23. How American Learn About Politics: Political Socialization • Political Learning Over a Lifetime • Aging increases political participation and strength of party attachment.

  24. What Americans Value: Political Ideologies

  25. The Party in the Electorate

  26. Party Coalitions

  27. Money and Campaigning • The Maze of Campaign Finance Reforms • Soft Money: political contributions (not subject to contribution limits) earmarked for party-building expenses or generic party advertising • The McCain-Feingold Act (2002) banned soft money, increased amount of individual contributions, and limited “issue ads.” • 527s: independent groups that seek to influence political process but are not subject to contribution restricts because they do not directly seek election of particular candidates

  28. Money and Campaigning • The Proliferation of PACs • Political Action Committees (PACs): created by law in 1974 to allow corporations, labor unions and other interest groups to donate money to campaigns; PACs are registered with and monitored by the FEC. • As of 2006 there were 4,217 PACs. • PACs contributed over $372.1 million to congressional candidates in 2006. • PACs donate to candidates who support their issue. • PACs do not “buy” candidates, but give to candidates who support them in the first place.

  29. “Red & Blue States”

  30. Whether to Vote: A Citizen’s First Choice From Government in America, 13th edition.

  31. Whether to Vote: A Citizen’s First Choice

  32. How Americans Vote: Explaining Citizens’ Decisions

  33. Interest Groups • Pluralist Theory • Elite Theory   • HyperpluralistTheory • Downs Model: • Potential group • Actual group • Collective good • Free-rider problem • Selective benefits • Olsen’s Law of Large Groups • Strategies employed • Lobbying • Electioneering • Litigation • Going public • Iron Triangles (subgovernments)

  34. Congressional Elections • Who Wins Elections? • Incumbents: Those already holding office.

  35. The House 435 members, 2-year terms of office Initiates all revenue bills, more influential on budget House Rules Committee Limited debates The Senate 100 members, 6-year terms of office Gives “advice & consent,”more influential on foreign affairs Unlimited debates (filibuster) How Congress is Organized to Make Policy American Bicameralism

  36. The House Led by Speaker of the House—elected by House members Presides over House Major role in committee assignments and legislation Assisted by majority leader and whips The Senate Formally lead by Vice President Really lead by Majority Leader—chosen by party members Assisted by whips Must work with Minority leader How Congress is Organized to Make Policy Congressional Leadership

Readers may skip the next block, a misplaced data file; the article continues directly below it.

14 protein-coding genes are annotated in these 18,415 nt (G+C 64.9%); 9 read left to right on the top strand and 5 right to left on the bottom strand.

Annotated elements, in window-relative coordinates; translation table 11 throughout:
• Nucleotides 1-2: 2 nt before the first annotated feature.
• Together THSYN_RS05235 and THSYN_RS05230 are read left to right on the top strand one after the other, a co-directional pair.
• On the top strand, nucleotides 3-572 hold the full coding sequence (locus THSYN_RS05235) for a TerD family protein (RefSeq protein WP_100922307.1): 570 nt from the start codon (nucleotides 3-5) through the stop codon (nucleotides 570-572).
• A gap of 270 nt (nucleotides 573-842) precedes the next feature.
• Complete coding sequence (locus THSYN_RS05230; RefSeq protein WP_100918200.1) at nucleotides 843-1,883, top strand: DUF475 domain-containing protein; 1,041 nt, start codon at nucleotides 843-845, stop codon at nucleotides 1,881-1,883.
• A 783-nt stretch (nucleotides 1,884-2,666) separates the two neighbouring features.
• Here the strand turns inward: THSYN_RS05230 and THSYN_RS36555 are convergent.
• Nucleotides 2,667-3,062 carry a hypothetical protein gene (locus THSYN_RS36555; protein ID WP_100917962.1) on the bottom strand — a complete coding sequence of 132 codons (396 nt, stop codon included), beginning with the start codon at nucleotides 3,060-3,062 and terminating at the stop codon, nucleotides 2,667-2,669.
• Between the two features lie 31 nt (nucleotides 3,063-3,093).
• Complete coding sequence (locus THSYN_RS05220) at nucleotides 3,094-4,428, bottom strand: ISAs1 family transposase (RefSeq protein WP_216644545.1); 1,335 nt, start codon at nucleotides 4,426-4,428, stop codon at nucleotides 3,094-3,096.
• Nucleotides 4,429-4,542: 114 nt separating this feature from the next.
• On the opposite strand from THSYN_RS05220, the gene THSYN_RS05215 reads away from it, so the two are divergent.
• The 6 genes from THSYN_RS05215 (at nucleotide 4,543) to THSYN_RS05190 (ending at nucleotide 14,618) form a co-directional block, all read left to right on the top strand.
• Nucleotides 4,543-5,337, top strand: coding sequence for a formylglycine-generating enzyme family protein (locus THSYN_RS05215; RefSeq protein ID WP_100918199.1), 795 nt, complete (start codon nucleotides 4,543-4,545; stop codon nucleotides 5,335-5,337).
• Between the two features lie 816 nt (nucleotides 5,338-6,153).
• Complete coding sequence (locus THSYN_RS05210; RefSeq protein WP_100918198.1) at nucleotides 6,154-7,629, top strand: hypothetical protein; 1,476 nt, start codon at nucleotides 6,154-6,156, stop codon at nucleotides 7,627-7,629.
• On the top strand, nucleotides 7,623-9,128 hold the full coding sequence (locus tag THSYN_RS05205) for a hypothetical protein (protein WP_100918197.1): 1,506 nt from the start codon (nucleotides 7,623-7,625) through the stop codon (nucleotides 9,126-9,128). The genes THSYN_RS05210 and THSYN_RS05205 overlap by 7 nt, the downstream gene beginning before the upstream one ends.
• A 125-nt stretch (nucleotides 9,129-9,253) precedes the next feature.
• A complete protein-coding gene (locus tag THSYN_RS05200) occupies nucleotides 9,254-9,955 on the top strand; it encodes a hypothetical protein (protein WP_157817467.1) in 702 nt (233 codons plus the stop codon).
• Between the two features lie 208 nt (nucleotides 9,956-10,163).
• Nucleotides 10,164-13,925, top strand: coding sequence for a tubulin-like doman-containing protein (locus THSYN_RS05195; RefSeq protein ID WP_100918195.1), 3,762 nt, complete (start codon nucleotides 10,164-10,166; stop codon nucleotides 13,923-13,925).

37. How Congress is Organized to Make Policy

  38. How Congress is Organized to Make Policy • Committees and Subcommittees • Standing committees: subject matter committees that handle bills in different policy areas • Joint committees: a few subject-matter areas—membership drawn from House and Senate • Conference committees: resolve differences in House and Senate bills • Select committees: created for a specific purpose, such as the Watergate investigation

  39. The Congressional Process

  40. The Presidents

  41. Presidential Powers

  42. Running the Government: The Chief Executive

  43. Running the Government:The Chief Executive • The Executive Office • Made up of policymaking and advisory bodies • Three principle groups: NSC, CEA, OMB

  44. Presidential Leadership of Congress: The Politics of Shared Powers

  45. Presidential Leadership of Congress: The Politics of Shared Powers

  46. Presidential Leadership of Congress: The Politics of Shared Powers

  47. Power from the People:The Public Presidency • Presidential Approval • Receives much effort by the White House • Product of many factors: predispositions, “honeymoon,” rally events • Changes can highlight good or bad decisions

  48. The Presidency • Other key terms • Twenty-second Amendment • impeachment • Watergate • Twenty-fifth Amendment • presidential coattails • War Powers Resolution • legislative veto • Crisis manager

  49. The Federal Budget • Key Terms • budget • deficit • expenditures • revenues • federal debt • income tax • payroll taxes • Sixteenth Amendment • tax expenditures • Social Security Act • Medicare • incrementalism • uncontrolled expenditures • entitlements • House Ways and Means Committee • Senate Finance Committee • Congressional Budget and Impoundment Control Act of 1974 • Congressional Budget Office • budget resolution • reconciliation • authorization bill • appropriations bill • continuing resolutions

  50. The Budgetary Process